Cincinnati Police Department modifies the way it responds to some calls for service
Interim Police Chief Paul H. Humphries will hold a media briefing to discuss the following Procedural Changes
WHAT: Like many law enforcement agencies in the country, the Cincinnati Police Department is experiencing a continuous reduction in its work force. At the same time, the need to focus on violent crime continues. Our commitment to protect and serve the residents of Cincinnati, however, has not changed. In order to fulfill that duty we must maximize the effectiveness of the resources we have available.
The differential response initiative was developed to increase our efficiency. All categories of calls for service were reviewed and scrutinized. It was determined there were several recurring activities which did not allow the most efficient use of an officer’s time. These involved responding to false alarms, certain types of report writing, and time spent attempting to notify the complainants about unsolvable cases.
Department procedures regarding response to false alarms, reporting auto accidents and closing offense reports were revised in an effort to streamline officer activity. This will allow more time to focus on activities such as:
- Impacting violent crime
- Youth intervention efforts
- Long-term problem solving projects
- Traffic safety
- Neighborhood quality of life issues
12.225 – Vehicular Crash Reporting
Definitions have been added to clarify a “minor” versus “substantial” auto accident, and what a “significant injury” entails:
Minor Auto Accident – A vehicle crash involving property damage only and all involved vehicles are operable. Officers are not required to complete a Form OH-1, (crash report), for this type of accident but may do so at their discretion.
Substantial Auto Accident – A vehicle crash resulting in significant injury and/or inoperable vehicle(s). Officers are required to complete a Form OH-1 and any other related documentation for this type of accident.
Significant Injury – A visible or non-visible physical injury which requires medical treatment as recommended by on-scene medical personnel.
Officers are required to complete an OH-1 any time the auto accident involves:
- OVI driver, (driver impaired by drugs and alcohol)
- Juvenile driver at fault
- City vehicle
- Damage to City property
- Inoperable vehicle
- Significant injury
- Hit-skip – just occurred or identifiable evidence on-scene
Investigating a “Minor” Auto Accident
Officers will continue to respond to all auto accidents; the difference is whether an OH-1 is completed or not and what to do if an OH-1 is not required:
- Ascertain the identification and driver’s license status of the involved parties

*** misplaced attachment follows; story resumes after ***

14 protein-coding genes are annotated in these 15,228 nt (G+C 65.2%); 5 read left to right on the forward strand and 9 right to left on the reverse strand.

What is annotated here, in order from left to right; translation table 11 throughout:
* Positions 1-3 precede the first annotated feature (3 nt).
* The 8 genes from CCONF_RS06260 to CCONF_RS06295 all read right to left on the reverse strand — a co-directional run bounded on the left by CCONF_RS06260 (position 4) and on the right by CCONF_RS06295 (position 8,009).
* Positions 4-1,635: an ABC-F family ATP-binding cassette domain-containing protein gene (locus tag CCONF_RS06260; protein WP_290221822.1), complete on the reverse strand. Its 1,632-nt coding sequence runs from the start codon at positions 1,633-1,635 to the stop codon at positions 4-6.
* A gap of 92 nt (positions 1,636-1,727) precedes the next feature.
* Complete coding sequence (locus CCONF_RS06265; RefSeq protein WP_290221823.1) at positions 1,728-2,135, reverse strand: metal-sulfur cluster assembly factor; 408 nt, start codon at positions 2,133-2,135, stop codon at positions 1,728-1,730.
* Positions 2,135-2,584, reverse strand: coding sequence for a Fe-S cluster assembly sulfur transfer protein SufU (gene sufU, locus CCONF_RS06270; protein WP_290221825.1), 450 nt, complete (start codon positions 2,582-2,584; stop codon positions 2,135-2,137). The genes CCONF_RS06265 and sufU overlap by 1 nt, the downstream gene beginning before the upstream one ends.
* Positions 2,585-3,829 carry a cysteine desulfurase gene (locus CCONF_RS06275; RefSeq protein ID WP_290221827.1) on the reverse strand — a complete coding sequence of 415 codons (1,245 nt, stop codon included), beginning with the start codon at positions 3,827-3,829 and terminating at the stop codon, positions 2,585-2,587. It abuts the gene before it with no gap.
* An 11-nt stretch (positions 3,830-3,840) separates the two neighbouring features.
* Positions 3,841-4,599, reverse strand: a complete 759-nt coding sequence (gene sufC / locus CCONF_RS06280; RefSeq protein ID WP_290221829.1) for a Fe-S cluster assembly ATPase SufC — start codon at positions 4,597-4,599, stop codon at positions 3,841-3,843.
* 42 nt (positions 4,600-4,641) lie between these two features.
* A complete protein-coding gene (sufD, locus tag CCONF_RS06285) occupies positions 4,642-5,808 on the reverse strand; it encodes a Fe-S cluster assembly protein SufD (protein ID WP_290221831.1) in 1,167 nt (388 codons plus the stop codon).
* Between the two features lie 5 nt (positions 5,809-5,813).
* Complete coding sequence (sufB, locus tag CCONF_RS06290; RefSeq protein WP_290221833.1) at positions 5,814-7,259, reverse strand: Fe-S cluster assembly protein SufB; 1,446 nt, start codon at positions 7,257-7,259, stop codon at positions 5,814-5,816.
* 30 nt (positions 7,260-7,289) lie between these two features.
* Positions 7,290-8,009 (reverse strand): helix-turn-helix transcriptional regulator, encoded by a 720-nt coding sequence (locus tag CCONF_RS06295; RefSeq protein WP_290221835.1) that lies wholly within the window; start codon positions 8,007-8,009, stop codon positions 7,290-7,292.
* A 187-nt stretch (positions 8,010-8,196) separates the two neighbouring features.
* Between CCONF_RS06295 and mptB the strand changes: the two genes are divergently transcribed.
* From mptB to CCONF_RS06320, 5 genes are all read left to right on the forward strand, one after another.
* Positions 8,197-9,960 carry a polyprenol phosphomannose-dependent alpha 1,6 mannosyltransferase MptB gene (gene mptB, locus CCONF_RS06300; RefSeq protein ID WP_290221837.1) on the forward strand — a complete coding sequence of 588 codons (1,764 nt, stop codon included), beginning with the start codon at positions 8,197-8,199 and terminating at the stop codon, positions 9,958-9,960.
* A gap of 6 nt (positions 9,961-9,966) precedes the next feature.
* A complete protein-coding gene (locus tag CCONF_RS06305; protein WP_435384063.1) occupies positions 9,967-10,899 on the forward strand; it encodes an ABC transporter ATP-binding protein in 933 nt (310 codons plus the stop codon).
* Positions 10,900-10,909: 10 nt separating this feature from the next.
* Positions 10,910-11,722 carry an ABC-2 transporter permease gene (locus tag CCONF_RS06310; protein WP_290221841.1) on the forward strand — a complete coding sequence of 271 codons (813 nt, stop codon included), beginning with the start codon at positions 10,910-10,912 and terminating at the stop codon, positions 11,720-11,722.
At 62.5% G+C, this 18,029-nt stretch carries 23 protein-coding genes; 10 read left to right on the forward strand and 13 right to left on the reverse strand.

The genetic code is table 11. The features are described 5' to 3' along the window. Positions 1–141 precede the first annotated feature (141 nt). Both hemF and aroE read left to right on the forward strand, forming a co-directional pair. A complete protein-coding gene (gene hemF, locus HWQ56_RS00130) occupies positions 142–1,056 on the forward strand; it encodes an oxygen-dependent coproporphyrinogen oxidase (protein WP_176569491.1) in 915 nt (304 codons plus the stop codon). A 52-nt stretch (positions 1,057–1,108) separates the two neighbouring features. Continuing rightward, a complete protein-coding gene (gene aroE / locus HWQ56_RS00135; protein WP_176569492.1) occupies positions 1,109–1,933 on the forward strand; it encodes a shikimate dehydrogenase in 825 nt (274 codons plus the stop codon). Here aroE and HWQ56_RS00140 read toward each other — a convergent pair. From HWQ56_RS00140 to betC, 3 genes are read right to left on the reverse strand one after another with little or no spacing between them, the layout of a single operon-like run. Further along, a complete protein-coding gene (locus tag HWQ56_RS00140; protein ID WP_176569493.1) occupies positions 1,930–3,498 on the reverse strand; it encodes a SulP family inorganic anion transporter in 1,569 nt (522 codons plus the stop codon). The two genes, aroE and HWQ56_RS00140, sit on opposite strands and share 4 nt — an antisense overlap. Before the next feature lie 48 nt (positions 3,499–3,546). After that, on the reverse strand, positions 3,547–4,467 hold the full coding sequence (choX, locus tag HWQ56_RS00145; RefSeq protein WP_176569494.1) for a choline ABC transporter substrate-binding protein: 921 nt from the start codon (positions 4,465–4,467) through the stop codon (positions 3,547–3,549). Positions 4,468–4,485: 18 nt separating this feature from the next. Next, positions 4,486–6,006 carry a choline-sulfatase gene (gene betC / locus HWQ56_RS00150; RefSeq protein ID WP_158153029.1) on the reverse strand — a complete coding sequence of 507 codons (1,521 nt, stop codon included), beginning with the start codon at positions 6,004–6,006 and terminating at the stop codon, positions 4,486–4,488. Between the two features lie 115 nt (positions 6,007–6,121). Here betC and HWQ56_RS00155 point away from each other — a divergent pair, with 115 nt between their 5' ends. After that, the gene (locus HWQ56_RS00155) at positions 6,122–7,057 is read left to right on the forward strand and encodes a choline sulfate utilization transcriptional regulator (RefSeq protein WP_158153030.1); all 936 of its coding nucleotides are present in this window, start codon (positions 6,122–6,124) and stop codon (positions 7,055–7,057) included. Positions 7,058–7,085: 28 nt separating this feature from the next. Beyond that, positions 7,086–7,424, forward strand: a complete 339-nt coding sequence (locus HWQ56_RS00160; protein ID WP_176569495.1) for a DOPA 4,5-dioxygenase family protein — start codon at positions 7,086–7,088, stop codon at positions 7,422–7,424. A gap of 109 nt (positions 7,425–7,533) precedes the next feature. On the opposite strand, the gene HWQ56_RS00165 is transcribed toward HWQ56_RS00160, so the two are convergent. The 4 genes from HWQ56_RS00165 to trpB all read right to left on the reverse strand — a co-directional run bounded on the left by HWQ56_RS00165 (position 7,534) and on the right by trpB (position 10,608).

- Check for intoxication and wanted status
- Provide the drivers with an Accident Information Exchange Form and a BMV3303, Ohio Department of Public Safety Crash Report.
- Answer any questions
- Ensure the roadway is cleared
- Go back into service
District desk personnel will follow the same procedure when citizens respond to the district to report a minor auto accident.
? 12.135 – Reporting False Alarms
Officers will continue to respond to all audible, burglar, holdup and panic alarms. However, more discretion has been given to field supervisors, who, after careful consideration of the circumstances, may cancel response to an alarm drop when operational needs dictate. Supervisors should give special consideration when these situations involve panic alarms or suspicious circumstances.
In addition, we now require alarm companies to make two attempts to contact a key holder/ complainant prior to requesting police response through the ECC, (Emergency Communication Center). If there is no answer on the alarm company’s first attempt to reach a complainant, they must make a second attempt to an alternate number. If they are still unable to reach the complainant, the alarm company will contact the ECC and police will be dispatched.
? 12.405 – Closure of Offense Reports
The initial offense investigation conducted by a responding officer is extremely important. All efforts should be made to locate viable evidence, witnesses and suspect information. Unfortunately, many offenses have no viable crime scene or other factors to aid in solving the crime.
The fact a crime occurred is still important, especially to the victim. Recording the specific details about the crime is also necessary and beneficial to identify any patterns that may be developing in an area or neighborhood.
Reporting officers who determine there is no viable crime scene, evidence or witnesses are still required to complete an offense report. They will provide the complainant with a Form 311CL, Closure Letter, which supplies information about why their case may be an “early closure” and how to obtain a copy.
WHEN: Wednesday, July 10, 2013, 2:00 P.M.
WHERE: 310 Ezzard Charles Drive, the Chief’s Conference Room
For More Information Contact:
Sergeant Julian Johnson
Public Information Officer